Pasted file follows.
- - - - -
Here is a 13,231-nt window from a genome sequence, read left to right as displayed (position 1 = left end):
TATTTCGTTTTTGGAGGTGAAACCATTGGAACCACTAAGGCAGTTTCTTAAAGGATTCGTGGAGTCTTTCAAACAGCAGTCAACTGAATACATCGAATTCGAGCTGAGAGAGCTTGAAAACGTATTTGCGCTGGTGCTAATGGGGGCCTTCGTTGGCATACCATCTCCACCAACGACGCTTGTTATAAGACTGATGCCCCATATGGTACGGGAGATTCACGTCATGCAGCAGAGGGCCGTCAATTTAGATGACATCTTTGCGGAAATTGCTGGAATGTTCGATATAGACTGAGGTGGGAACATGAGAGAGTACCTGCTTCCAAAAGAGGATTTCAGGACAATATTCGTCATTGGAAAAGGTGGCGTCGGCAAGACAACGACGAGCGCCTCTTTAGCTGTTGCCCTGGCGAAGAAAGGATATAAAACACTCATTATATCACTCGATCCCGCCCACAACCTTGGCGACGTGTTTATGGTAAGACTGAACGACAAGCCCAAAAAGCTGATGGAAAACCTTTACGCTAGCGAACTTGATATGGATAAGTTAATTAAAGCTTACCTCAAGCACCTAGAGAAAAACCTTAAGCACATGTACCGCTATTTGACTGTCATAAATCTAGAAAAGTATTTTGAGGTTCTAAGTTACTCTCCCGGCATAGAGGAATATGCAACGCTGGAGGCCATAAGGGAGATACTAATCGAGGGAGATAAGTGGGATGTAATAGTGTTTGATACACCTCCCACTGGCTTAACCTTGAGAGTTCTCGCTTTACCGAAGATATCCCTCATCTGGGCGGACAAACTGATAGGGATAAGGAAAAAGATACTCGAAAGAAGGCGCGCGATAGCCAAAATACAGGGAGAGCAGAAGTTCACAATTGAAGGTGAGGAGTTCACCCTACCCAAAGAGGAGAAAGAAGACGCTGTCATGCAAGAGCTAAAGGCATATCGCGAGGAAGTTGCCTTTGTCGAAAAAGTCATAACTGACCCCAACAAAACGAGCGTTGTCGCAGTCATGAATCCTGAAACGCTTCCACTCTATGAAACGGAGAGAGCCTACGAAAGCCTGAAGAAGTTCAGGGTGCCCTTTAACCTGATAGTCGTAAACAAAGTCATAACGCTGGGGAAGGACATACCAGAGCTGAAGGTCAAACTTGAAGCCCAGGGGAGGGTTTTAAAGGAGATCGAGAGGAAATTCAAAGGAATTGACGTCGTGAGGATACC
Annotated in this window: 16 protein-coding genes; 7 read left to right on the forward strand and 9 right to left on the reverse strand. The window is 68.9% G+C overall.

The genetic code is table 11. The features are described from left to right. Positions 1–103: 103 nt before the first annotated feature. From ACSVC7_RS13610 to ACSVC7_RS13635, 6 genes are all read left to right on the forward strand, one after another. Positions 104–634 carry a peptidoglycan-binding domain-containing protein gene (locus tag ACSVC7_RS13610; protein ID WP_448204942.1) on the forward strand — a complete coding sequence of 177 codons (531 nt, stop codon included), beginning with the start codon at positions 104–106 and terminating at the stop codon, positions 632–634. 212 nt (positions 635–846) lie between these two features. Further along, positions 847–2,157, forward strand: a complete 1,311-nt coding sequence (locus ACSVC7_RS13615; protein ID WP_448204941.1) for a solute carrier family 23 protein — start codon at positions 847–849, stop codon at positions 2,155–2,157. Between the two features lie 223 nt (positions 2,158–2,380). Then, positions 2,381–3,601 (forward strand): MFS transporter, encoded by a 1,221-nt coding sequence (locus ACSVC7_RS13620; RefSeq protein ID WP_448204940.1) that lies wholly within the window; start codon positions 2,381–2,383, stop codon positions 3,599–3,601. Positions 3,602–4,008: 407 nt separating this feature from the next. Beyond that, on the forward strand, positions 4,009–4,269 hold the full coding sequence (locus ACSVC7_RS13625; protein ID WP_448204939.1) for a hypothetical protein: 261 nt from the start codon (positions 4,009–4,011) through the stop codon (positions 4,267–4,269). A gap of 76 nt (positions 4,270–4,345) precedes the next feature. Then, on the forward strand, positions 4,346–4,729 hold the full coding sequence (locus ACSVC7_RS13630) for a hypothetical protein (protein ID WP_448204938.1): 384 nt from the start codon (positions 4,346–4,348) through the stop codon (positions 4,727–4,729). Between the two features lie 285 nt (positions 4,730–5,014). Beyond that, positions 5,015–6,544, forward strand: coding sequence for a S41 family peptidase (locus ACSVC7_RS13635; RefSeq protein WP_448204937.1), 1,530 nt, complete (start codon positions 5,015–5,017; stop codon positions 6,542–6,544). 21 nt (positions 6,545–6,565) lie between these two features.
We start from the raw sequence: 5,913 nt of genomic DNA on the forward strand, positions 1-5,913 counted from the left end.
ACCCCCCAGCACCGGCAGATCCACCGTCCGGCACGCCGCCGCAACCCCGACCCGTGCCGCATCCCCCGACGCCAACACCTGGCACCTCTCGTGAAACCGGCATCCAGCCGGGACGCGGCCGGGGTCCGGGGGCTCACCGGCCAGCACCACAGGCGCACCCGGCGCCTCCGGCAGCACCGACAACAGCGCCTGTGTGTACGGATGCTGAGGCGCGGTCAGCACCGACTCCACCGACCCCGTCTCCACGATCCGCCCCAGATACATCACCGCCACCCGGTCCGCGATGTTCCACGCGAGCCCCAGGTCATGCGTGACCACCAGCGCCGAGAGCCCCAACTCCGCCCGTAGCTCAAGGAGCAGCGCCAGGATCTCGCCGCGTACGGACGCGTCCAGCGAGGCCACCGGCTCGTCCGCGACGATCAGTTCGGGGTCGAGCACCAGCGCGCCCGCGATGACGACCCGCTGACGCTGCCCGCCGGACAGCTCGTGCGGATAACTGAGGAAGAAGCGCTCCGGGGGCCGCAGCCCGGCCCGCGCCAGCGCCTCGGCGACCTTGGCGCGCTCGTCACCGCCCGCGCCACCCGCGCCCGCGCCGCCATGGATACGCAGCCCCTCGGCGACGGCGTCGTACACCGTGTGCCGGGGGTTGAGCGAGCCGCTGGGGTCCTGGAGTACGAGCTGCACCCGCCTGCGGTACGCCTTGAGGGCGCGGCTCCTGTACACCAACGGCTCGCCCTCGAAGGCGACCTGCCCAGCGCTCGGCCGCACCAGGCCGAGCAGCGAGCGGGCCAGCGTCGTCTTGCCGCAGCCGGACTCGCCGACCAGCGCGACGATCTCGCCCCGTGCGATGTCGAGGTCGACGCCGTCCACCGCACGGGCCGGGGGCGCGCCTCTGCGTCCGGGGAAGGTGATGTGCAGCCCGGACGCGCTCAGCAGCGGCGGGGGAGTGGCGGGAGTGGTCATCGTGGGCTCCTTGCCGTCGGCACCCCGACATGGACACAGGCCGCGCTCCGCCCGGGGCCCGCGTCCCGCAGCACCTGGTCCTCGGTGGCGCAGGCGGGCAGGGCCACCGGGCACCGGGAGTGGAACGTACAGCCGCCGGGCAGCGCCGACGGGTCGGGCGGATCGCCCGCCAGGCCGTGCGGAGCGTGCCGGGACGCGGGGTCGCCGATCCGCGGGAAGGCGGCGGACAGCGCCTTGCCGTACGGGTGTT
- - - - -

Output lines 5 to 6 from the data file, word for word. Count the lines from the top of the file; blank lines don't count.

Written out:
We start from the raw sequence: 5,913 nt of genomic DNA on the forward strand, positions 1-5,913 counted from the left end.
ACCCCCCAGCACCGGCAGATCCACCGTCCGGCACGCCGCCGCAACCCCGACCCGTGCCGCATCCCCCGACGCCAACACCTGGCACCTCTCGTGAAACCGGCATCCAGCCGGGACGCGGCCGGGGTCCGGGGGCTCACCGGCCAGCACCACAGGCGCACCCGGCGCCTCCGGCAGCACCGACAACAGCGCCTGTGTGTACGGATGCTGAGGCGCGGTCAGCACCGACTCCACCGACCCCGTCTCCACGATCCGCCCCAGATACATCACCGCCACCCGGTCCGCGATGTTCCACGCGAGCCCCAGGTCATGCGTGACCACCAGCGCCGAGAGCCCCAACTCCGCCCGTAGCTCAAGGAGCAGCGCCAGGATCTCGCCGCGTACGGACGCGTCCAGCGAGGCCACCGGCTCGTCCGCGACGATCAGTTCGGGGTCGAGCACCAGCGCGCCCGCGATGACGACCCGCTGACGCTGCCCGCCGGACAGCTCGTGCGGATAACTGAGGAAGAAGCGCTCCGGGGGCCGCAGCCCGGCCCGCGCCAGCGCCTCGGCGACCTTGGCGCGCTCGTCACCGCCCGCGCCACCCGCGCCCGCGCCGCCATGGATACGCAGCCCCTCGGCGACGGCGTCGTACACCGTGTGCCGGGGGTTGAGCGAGCCGCTGGGGTCCTGGAGTACGAGCTGCACCCGCCTGCGGTACGCCTTGAGGGCGCGGCTCCTGTACACCAACGGCTCGCCCTCGAAGGCGACCTGCCCAGCGCTCGGCCGCACCAGGCCGAGCAGCGAGCGGGCCAGCGTCGTCTTGCCGCAGCCGGACTCGCCGACCAGCGCGACGATCTCGCCCCGTGCGATGTCGAGGTCGACGCCGTCCACCGCACGGGCCGGGGGCGCGCCTCTGCGTCCGGGGAAGGTGATGTGCAGCCCGGACGCGCTCAGCAGCGGCGGGGGAGTGGCGGGAGTGGTCATCGTGGGCTCCTTGCCGTCGGCACCCCGACATGGACACAGGCCGCGCTCCGCCCGGGGCCCGCGTCCCGCAGCACCTGGTCCTCGGTGGCGCAGGCGGGCAGGGCCACCGGGCACCGGGAGTGGAACGTACAGCCGCCGGGCAGCGCCGACGGGTCGGGCGGATCGCCCGCCAGGCCGTGCGGAGCGTGCCGGGACGCGGGGTCGCCGATCCGCGGGAAGGCGGCGGACAGCGCCTTGCCGTACGGGTGTT